Supporting Equitable Education for Alberta Students with Visual Impairments
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As Albertans, we believe in equal education for all children. All children regardless of race, gender, geographical location, or ability should be given every advantage early in life to become successful adults.
We are asking the Provincial Government of Alberta to mandate policy that ensures ALL Alberta students with visual impairment receive an equitable education on par with their sighted peers.
The announcement of the new funding model on February 18, 2020 and the disbanding of the Regional Collaborative Service Delivery (RCSD) and the limitation of Services for Students with Visual Impairement’s (SSVI) have left the educational supports for Alberta’s students with vision loss vulnerable.
Phin is a 4 year old boy who is legally blind, and will be starting kindergarten in 2021. He loves Star Wars, hockey and learning anything new. Like any boy his age, he never stops moving and will talk to anyone at any time. With proper support, he will be a successful student, go on to post-secondary education, and become a productive tax paying member of society. The Conference Board of Canada finds that for every $1 spent on expanding ECE enrolment of children … would yield close to $6 in economic benefits. (October 26, 2017).
From the 2015-16 Guide to Education: ECS to Grade 12, page 25, “To support children and students in attaining the goals as stated in the Ministerial Order on Student Learning, school authorities must ensure that all children and students (Kindergarten to Grade 12) ... have access to meaningful and relevant learning experiences that include appropriate instructional supports.” We are asking the Provincial Government of Alberta to be accountable for their own stated beliefs.
13 year old Gabriel is heading into grade 8 in the fall. He is an easy-going and gentle teenager who loves video games, sports and engaging with his friends. One of his main supports is his Teacher of Students with Visual Impairments (TVIs) who obtained her Master's Degree with a concentration in visual impairment. She uses this specialized training to teach Gabriel independent living skills, using assistive technology and assessing specific adaptations necessary for comparable learning with his sighted peers.
As Curtis enters High School in the fall, this 15 year old will be learning to navigate a new learning environment. Curtis loves technology, is an avid photographer and enjoys being involved with sports such as skiing and Blind Hockey. Building on the base training he has received throughout his educational years, he will be working closely with his Orientation & Mobility Specialist to learn bus routes, cane skills and safe navigation techniques to support his desire for independence in this important transition.
An outgoing and fiercely independent grade 9 student, Zach is a dual braille/ magnification user. He shares a braille assistant with two other students at a different school. When not working directly with him to reinforce his Braille Literacy, she is adapting his course work into a format that he can access. Whether it be embossing worksheets or converting electronic documents to a form that can be read by a screen reader, she is an important aspect to Zach’s educational success.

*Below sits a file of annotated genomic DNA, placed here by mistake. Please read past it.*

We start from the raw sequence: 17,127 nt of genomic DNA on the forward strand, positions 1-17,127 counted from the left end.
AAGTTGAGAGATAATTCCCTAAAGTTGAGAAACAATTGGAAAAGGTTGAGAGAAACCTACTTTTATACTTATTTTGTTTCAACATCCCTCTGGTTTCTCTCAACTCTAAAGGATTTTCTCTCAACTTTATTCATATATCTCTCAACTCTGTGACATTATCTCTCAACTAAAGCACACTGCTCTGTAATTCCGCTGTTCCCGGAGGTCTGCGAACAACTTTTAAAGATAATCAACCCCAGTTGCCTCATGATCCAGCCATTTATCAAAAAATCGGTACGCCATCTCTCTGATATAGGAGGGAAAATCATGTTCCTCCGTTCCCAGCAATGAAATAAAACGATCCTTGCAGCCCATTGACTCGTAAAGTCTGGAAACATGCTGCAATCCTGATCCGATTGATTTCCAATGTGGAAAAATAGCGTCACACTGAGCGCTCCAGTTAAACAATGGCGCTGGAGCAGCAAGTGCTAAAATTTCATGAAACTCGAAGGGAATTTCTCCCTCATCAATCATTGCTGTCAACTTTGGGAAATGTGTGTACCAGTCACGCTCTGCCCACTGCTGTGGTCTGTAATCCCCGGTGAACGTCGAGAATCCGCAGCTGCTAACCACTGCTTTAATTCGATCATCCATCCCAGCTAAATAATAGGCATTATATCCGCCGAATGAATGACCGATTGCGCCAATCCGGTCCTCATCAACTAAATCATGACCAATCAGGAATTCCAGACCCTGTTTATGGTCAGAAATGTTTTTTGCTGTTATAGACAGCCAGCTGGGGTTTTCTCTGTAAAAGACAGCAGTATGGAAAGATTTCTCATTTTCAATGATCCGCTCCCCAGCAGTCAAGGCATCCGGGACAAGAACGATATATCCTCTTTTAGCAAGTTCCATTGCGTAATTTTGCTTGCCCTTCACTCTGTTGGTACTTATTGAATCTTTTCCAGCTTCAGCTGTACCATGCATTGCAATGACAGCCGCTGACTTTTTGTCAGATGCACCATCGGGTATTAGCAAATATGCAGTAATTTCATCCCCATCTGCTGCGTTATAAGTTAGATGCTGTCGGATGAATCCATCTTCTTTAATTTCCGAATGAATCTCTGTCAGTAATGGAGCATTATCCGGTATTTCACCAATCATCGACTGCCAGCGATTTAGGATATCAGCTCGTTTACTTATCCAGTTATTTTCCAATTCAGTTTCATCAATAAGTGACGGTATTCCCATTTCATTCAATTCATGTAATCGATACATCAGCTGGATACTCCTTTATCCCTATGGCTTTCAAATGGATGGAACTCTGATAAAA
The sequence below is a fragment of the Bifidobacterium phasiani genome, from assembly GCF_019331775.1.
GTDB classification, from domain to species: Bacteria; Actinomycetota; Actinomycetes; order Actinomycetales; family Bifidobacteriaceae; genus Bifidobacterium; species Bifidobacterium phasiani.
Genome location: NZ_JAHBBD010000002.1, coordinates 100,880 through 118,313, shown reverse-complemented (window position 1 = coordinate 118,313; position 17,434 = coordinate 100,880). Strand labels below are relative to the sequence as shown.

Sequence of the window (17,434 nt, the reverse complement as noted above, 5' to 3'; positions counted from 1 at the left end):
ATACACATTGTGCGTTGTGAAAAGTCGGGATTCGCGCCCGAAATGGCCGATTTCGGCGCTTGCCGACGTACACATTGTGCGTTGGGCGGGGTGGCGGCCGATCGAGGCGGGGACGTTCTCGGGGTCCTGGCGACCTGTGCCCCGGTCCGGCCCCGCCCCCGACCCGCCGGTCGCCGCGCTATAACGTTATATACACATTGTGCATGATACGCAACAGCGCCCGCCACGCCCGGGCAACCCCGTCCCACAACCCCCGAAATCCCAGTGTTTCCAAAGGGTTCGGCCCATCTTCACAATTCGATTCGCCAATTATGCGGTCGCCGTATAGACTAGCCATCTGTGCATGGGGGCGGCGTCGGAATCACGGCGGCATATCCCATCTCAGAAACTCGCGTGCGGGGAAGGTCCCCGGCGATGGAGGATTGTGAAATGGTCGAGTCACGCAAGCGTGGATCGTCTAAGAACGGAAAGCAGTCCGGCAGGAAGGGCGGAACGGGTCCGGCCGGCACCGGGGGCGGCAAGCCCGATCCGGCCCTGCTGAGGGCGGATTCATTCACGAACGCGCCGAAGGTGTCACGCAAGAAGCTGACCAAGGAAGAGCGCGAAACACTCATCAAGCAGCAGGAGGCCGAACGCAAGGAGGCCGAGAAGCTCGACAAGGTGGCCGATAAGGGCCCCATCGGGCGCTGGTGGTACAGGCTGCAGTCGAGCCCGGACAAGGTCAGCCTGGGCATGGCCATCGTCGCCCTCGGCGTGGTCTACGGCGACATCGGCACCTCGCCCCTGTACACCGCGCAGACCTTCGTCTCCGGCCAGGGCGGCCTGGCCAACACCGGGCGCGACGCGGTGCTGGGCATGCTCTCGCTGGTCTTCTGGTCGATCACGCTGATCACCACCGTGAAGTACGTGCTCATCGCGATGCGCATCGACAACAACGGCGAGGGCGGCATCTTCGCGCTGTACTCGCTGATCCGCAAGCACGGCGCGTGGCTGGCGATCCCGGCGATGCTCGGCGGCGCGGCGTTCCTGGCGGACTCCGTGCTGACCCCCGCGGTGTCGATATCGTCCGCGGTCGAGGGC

Cassandra is a vibrant, outgoing 12 year old who lets nothing stand in her way. As a grade 8 student, she relies heavily on a variety of low tech equipment such as magnifiers, large print documents, slant boards, tactile/large print measuring devices, large print/talking calculators, tactile graphing board, monoculars, low vision pens and more.The TVI’s specialized training allows them to properly assess each individual student to determine which tools and classroom modifications will be most efficient in setting them up for success.
For all these students, assistive technology is a reality of their education. Devices such as braillers, braille devices & displays, CCTV’s, ZoomText, Screen Readers like JAWS, navigational devices, embossers, OCR devices, electronic magnifiers, distance viewing devices and specialized software are essential to learn in the classroom alongside their sighted peers.
Without these specialized equipment and individualized services provided by trained professionals, students with visual impairment will struggle to read their textbooks, decipher what their teacher is writing on the board or even walk between classrooms during the day. Since each student’s vision falls on a broad spectrum and may change throughout their life they need continual assessment by their TVIs to determine which resources are needed for them at the time.
“This research tells us something we’ve known for some time in the international sight loss community: education drives employment outcomes,” says Ron Hooton, CEO for Vision Australia. “Our kids need comprehensive supports delivered by specialists who understand blindness and its unique impacts on learning, to help them thrive in school and succeed in their future careers.” (CNIB, 2018)
As these 4 students continue on their educational journey, these supports are vital to their success. In the present model, these supports are already a limited resource. With the new funding model, the disbanding of the Regional Collaborative Service Delivery (RCSD) and the limitation of Services for Students with Visual Impairement’s (SSVI) we are concerned that these already limited supports will become more difficult to access, allowing up and coming students such as Phin more opportunity to fall through the cracks.
Please take a few minutes to sign this petition, supporting these students and many others like them who want the opportunity to find a career and live as independent adults rather than being reliant on government services for their whole lives.
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